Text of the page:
Leave This Song Behind – Teen Ink Poetry Collection

Poetry is not just for grown-ups or those trying to woo a lover. The Leave This Song Behind collection of teen poetry by Teen Ink is proof that poetry can be found everywhere in life.

The collection features some of the best teen poetry of today. Reflecting teen culture, many of the poems adhere to a more free-verse style as is evident in modern slams.

This collection contains some real gems of poetry, like Bluebells, Dear Michaelangelo, Don’t Fall In Love, and A Letter To The Past, Present, and Future Selves.

What really becomes evident is that this generation deals with some real and uly problems, deeply human flaws and raw emotions – and sometimes the best way to express all of these feelings is through poetry. With a collection of poems by several different authors, it is only natural that not all poems are to a reader’s individual tastes.

Because while there are some really beautiful and touching works in this collection, there are also a few which come across as overly pretentious. One run-on sentence in a weird format – like every wors in a new line – does not necessarily make a poem. And even though many of the poems deal with depression, selfworth issues, and unrequited love, the teen angst seems to be a red thread throughout the whole book.

It is a nicely edited book. The poems are split into different sections, which makes it easy to find a poem you are in the mood for. There are even notes by the poets, but unfortunately, these are at the very end of the book. Personally, I would have prefered to have the notes close to the poems they relate to, as the flipping back and forth does get tiresome. Another issue is that the best poems are towards the middle of the book, and the beginning of the collection is not as powerful as it should by rights be in order to draw the reader in.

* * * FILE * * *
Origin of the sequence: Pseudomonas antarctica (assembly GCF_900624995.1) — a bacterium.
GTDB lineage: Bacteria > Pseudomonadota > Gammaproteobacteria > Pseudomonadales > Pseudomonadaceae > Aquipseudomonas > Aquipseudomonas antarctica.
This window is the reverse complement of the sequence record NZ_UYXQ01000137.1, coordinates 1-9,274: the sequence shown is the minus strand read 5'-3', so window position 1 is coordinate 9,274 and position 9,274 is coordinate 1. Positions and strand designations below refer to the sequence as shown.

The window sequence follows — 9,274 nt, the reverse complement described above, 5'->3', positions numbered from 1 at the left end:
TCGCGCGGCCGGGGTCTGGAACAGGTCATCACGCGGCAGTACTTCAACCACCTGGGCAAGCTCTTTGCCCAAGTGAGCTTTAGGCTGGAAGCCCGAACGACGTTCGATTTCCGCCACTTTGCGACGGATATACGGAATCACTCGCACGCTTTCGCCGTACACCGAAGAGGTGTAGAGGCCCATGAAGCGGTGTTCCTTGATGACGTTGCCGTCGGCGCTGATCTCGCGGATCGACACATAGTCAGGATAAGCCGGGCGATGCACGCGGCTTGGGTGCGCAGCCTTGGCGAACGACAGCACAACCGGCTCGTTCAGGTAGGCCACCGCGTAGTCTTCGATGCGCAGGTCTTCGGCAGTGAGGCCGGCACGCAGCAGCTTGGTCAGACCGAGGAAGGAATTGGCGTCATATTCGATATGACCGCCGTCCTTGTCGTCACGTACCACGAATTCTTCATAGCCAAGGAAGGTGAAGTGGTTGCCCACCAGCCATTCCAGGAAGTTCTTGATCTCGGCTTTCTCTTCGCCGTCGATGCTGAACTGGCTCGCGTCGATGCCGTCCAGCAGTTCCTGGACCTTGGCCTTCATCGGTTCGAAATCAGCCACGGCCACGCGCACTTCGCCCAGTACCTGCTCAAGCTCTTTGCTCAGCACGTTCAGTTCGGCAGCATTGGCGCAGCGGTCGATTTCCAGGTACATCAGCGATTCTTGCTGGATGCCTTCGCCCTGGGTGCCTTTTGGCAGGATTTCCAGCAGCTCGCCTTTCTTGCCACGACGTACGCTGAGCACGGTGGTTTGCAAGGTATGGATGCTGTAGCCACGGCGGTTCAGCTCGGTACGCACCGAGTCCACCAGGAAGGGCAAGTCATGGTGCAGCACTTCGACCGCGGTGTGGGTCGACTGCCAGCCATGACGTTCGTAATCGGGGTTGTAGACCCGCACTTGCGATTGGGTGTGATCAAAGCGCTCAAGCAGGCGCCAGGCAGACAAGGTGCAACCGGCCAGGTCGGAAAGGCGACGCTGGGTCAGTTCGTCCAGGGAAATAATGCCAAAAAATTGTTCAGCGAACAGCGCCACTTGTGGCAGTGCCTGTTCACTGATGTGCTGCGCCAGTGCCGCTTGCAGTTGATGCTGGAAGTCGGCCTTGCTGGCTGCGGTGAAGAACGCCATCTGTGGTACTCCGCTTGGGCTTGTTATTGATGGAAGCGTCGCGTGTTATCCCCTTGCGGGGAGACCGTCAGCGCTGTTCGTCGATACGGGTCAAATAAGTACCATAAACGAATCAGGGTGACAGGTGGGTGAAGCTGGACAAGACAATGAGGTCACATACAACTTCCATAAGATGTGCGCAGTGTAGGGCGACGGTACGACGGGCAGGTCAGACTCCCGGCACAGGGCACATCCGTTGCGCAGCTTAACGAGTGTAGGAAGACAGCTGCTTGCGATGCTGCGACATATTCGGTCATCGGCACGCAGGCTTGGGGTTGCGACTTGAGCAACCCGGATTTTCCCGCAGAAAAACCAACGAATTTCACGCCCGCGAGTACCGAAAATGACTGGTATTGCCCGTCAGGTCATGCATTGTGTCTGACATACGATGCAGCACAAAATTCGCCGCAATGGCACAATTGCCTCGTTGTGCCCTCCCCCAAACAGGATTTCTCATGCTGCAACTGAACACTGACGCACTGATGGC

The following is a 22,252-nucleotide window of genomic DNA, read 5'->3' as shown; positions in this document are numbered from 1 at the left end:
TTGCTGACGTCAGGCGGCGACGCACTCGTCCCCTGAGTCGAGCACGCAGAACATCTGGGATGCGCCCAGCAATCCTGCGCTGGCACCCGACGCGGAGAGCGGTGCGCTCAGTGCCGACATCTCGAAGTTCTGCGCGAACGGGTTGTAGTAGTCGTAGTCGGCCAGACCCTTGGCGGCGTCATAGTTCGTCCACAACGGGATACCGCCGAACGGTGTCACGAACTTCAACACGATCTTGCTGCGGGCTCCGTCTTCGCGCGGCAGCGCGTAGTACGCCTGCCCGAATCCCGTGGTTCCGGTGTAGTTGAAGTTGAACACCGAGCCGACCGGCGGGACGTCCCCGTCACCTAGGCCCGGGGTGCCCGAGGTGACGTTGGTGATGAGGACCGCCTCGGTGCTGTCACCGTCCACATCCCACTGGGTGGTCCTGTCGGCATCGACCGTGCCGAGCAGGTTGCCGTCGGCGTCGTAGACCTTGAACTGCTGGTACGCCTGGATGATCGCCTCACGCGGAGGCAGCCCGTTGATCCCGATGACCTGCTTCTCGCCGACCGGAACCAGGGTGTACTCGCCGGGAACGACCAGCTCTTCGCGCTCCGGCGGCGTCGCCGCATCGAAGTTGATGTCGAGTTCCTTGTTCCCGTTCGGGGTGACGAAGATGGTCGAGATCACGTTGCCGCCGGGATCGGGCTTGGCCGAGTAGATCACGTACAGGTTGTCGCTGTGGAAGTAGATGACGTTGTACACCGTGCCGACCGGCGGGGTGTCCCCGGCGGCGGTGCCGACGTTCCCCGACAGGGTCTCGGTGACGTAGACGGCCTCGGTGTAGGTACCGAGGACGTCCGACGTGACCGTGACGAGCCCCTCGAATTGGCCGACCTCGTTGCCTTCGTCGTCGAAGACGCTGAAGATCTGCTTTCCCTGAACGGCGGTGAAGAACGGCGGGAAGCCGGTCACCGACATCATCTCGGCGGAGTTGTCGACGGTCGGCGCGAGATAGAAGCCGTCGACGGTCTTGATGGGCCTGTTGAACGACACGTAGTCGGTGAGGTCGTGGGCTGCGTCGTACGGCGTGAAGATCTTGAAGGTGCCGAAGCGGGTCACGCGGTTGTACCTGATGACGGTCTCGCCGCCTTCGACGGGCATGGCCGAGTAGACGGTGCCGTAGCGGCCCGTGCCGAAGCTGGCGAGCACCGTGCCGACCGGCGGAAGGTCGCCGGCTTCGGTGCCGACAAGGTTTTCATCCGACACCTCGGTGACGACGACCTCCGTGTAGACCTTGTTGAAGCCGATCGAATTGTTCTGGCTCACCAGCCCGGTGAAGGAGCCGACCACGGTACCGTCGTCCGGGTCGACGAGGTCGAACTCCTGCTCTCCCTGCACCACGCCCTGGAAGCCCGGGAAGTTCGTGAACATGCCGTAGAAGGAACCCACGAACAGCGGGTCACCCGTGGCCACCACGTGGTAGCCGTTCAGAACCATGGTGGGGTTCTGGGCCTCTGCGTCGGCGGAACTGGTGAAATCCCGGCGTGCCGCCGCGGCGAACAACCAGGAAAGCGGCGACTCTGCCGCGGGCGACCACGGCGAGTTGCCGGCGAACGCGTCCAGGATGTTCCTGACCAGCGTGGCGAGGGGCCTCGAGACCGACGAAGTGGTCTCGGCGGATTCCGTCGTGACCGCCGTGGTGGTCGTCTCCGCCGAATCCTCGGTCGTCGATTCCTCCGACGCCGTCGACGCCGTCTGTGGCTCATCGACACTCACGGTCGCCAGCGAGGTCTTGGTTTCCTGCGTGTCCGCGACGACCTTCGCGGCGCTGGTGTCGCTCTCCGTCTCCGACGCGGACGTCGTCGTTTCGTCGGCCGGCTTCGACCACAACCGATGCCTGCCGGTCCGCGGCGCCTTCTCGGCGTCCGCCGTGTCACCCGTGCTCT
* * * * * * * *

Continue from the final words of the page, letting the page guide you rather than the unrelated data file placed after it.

Leave This Song Behind is a nice poetry collection which gives a unique insight into the problems teenagers of today have to deal with, but it could have made even more of an impact than it does.

 

Leave This Song Behind  was provided to me as an
Advance Review Copy in eBook format by NetGalley

My Rating: ♥♥♥

Title: Leave This Song Behind
Author: Stephanie & John Meyer (Editors)
Publisher: HCI Books
Release Date: April 26, 2016
Pages: 216
ISBN:  978-0757318962

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Last Tango in Buenos Aires by David Marsh

Last Tango in Buenos Aires – Sketches from the Argentine by David Marsh is a raw and honest account of one man’s travel through small-town Argentina. From the very north of the country, the author travels by foot, bus and train to the End of the World

From the very north of the country, the author travels by foot, bus and train to the End of the World and meets the local residents along the way.